Some of the language we use to explain the benefits of GeoDirectory is necessarily specialised. Here we try to define some of the terms to familiarise you with the services our products provide. For insightful content from GeoDirectory visit our Reports page, listen to our series of Webinars or check out some of our latest Blogs.
Boundary data: GeoDirectory records can be broken down and sorted by county, electoral division or townland boundaries.
Electoral division: The Republic of Ireland is divided into electoral divisions based on where people vote. The GeoDirectory database identifies the electoral divisions into which each building falls. This is especially useful for market and demographic analysis. Other databases, including census data, are also broken down according to electoral division.
Flat database: GeoDirectory is supplied in ‘flat files’ which means they contain only records. However, GeoDirectory is highly flexible and can be easily synchronised with interactive applications such as Geographic Information Systems and mapping software.
Geocode: A code or reference number which pinpoints a specific location is known as a geocode. Commonly-used geocodes are those found in the index pages of a city street directory, which allows you to find the page and the square where each street is marked out on the map.
GeoDirectory: The Republic of Ireland’s definitive database of buildings, each matched to a unique postal address, and pinpointed on the map to within a single square metre.
Geographic Information System (GIS): GIS is an interactive computer program capable of assembling, storing, analysing and displaying information which has been identified by location. At its most basic level, a GIS application can be a computerised map. At a more sophisticated level, GIS technology can analyse complex layers of data, match them to a specific locality and predict future trends. The GeoDirectory database will work with most Geographic Information Systems.
Irish Grid: A system of geographic grid references commonly used on the island of Ireland. It was devised by Ordnance Survey and overlaps with the British Grid. For the purpose of the Irish Grid, Ireland is divided into 20 squares each identified by a single letter.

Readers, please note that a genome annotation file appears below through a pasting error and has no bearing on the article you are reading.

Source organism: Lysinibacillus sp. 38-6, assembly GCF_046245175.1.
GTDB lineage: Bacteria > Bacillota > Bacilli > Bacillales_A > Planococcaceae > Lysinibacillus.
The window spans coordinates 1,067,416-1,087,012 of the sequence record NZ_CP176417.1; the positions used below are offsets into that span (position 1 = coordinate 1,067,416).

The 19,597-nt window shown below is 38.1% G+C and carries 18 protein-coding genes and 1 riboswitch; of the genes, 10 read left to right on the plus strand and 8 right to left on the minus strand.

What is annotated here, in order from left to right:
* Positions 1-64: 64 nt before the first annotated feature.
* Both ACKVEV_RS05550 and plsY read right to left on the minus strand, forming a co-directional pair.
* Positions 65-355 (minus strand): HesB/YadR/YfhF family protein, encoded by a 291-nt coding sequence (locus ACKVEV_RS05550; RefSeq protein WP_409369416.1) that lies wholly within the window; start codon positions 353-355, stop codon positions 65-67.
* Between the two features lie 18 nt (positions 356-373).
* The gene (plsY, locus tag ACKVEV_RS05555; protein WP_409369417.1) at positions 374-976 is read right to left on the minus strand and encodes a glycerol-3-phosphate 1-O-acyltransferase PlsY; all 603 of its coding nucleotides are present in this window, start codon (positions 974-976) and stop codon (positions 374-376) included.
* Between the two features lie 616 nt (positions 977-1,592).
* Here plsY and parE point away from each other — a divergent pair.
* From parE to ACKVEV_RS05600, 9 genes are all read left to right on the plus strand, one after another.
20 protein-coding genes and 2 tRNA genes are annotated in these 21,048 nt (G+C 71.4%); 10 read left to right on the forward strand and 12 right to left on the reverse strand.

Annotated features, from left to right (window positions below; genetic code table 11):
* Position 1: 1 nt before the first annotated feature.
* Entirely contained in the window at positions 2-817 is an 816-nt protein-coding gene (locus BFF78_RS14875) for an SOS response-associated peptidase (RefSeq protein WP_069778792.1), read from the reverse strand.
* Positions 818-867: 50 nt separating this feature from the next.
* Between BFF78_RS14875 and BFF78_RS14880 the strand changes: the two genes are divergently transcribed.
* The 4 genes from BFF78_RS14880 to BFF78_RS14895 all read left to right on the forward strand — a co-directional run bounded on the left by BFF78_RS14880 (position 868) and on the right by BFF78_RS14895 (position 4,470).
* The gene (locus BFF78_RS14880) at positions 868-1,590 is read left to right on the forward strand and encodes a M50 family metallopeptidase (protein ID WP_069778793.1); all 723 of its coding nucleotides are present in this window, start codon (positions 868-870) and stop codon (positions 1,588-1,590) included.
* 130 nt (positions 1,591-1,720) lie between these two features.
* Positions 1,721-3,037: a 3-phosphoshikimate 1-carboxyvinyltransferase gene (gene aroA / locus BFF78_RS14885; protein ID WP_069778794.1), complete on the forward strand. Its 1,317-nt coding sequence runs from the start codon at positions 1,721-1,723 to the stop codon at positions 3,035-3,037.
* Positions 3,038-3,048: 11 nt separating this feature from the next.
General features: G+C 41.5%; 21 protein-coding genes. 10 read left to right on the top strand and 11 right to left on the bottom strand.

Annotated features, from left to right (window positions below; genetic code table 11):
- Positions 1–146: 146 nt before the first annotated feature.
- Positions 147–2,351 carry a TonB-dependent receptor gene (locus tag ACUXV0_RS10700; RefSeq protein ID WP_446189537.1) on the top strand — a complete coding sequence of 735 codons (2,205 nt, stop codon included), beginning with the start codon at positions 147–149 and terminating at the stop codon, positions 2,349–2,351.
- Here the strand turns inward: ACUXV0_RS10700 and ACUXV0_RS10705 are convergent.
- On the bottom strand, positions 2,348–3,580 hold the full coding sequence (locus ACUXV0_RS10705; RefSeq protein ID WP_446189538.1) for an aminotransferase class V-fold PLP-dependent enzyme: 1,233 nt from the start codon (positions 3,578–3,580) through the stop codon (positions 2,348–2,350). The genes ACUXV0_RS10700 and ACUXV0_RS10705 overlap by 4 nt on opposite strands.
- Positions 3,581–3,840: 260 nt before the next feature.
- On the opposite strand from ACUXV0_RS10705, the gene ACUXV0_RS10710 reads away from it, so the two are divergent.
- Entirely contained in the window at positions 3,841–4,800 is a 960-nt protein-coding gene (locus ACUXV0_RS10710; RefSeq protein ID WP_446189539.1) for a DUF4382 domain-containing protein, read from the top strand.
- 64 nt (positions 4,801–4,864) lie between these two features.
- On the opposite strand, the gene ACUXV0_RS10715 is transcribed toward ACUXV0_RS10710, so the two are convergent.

Irish Transverse Mercator: ITM is the new X,Y co-ordinate system for Ireland. It was implemented jointly by the Ordnance Survey of Ireland (OSi) and the Ordnance Survey of Northern Ireland in 2001 to synchronise with the newly developed GPS technology. It is more precise than the Irish Grid – though both systems are used in parallel in GeoDirectory.
Ordnance Survey Ireland: Ireland’s long-established State-owned mapping agency is also the premier supplier of maps and digital geographic data. OSi’s expertise provided the geocodes which allowed GeoDirectory to pin down every building in the Republic of Ireland to within one metre.
Standardised Address: An address which conforms to a single, uniform, national standard is described as a standardised address. Storing addresses in a standardised format makes it easy to manage databases and use direct marketing applications such as mail merge. GeoDirectory provides a standardised address for every residential and commercial property in the Republic of Ireland.
Unique address: Many buildings in the Republic of Ireland are not clearly identified by number or even by street name. GeoDirectory has allocated every residential and commercial property its own unique address, based on an eight-digit identity number. This allows accurate and straightforward analysis and management of address databases.
X,Y coordinates: These are references on the Irish Grid and the Irish Transverse Mercatorwhich are GIS compatible. The X coordinate identifies the exact easterly location, while the Y coordinate identifies the exact northerly location. If the X,Y coordinate for a building is known it can be pinpointed on a large-scale map at the exact spot - within one metre - where the two coordinates intersect.